From the publisher: El Salvador: America’s great Cold War success story and the model for Iraq’s fledgling democracy–if one ignores the grinding poverty, the corruption, the spiraling crime, and a murder rate ranked near the top in the hemisphere. This is where Jude McManus works as an executive protection specialist, currently assigned to an American engineer working for a U.S. consortium.Ten years before, at age seventeen, he saw his father and two Chicago cop colleagues arrested for robbing street dealers. The family fell apart in the scandal’s wake, his disgraced dad died under suspicious circumstances, and Jude fled Chicago to join the army and forge a new life. Now the past returns when one of his father’s old pals appears. The man is changed–he’s scarred, regretful, self-aware–and he helps Jude revisit the past with a forgiving eye. Then he asks a favor–not for himself, but for the third member of his dad’s old crew.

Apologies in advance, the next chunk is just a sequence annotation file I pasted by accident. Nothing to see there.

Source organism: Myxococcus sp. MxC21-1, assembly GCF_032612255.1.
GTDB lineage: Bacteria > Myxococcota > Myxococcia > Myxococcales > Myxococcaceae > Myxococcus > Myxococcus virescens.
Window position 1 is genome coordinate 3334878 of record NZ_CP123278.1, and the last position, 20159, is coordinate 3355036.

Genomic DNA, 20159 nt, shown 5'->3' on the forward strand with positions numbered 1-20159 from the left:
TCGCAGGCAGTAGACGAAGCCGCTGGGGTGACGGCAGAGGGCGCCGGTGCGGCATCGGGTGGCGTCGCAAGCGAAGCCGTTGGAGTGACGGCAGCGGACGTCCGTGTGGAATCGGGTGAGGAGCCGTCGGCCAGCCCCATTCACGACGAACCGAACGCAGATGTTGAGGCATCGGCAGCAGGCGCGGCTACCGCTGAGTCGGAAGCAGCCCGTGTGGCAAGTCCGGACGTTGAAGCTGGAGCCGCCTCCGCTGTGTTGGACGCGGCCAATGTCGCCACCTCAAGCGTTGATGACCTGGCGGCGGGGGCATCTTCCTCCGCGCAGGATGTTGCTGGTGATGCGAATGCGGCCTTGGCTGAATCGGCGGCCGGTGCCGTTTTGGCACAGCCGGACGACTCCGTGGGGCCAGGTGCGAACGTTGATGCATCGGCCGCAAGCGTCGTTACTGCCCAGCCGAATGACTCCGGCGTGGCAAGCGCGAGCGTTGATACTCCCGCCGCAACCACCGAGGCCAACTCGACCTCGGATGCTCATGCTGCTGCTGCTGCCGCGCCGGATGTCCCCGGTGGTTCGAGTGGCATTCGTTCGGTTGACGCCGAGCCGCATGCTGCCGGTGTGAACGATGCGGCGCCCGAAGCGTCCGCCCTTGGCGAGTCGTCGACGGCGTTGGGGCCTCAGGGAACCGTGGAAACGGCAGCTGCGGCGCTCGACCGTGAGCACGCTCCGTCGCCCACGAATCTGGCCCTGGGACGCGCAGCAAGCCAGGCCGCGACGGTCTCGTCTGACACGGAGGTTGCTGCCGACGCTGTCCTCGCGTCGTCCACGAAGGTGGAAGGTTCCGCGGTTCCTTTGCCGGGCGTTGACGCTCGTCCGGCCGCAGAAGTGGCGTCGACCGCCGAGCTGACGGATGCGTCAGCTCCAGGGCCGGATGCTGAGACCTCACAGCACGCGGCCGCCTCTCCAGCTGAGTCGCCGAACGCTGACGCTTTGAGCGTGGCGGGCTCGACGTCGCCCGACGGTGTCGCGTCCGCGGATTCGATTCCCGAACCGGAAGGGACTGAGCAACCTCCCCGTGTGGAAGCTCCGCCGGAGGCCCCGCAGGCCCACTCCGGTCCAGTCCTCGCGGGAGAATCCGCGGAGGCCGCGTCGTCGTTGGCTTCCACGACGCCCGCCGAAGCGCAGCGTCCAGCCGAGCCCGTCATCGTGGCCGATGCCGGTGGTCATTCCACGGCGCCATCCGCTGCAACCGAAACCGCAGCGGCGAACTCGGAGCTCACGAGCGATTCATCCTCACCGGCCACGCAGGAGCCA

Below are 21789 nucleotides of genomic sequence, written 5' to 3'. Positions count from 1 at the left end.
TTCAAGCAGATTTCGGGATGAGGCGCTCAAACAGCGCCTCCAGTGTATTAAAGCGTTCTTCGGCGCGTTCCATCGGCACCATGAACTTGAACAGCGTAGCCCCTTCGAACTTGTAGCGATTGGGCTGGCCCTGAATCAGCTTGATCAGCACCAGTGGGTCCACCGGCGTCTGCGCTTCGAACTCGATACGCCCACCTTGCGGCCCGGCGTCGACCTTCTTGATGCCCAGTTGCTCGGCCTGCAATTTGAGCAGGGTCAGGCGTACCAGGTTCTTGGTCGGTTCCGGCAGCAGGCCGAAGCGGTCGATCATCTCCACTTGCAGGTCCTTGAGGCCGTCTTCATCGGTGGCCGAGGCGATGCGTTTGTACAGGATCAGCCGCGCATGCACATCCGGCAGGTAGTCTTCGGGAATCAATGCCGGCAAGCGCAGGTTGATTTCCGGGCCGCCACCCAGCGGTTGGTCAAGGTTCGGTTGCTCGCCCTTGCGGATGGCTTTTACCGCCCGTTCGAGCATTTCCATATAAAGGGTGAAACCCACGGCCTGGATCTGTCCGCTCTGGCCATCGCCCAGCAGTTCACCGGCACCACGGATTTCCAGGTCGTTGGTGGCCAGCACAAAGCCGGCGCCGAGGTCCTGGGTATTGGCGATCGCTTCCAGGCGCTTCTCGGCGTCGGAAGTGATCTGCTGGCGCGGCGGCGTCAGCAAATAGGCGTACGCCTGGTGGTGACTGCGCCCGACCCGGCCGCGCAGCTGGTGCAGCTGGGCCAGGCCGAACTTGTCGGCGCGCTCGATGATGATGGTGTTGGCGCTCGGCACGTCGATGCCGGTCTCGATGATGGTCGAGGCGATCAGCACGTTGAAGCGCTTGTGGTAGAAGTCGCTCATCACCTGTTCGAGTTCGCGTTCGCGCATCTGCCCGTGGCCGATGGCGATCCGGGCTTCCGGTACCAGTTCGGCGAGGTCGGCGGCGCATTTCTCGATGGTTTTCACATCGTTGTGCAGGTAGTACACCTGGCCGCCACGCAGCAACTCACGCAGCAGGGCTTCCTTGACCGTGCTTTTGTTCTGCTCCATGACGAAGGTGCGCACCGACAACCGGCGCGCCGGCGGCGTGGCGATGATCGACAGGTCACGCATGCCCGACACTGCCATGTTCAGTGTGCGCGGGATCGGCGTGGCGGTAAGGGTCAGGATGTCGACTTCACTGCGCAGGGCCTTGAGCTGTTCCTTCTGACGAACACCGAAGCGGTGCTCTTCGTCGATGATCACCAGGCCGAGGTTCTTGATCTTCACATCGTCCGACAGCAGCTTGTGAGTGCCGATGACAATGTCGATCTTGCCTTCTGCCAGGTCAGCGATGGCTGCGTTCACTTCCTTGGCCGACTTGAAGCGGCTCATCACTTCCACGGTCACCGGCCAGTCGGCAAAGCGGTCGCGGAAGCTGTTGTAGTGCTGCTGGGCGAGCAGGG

My thoughts: The depiction of life in this country and the low value placed on human life is eye opening to say the least. As the story progressed I found myself skipping pages and skimming looking for the next part of the story over the political discussions. I read a couple of other books while in the middle of this one. it is a good book with a message. If you don't mind a thourough discussion of politics between story elements you'll like it. Go here to read what the author has to say about his creation.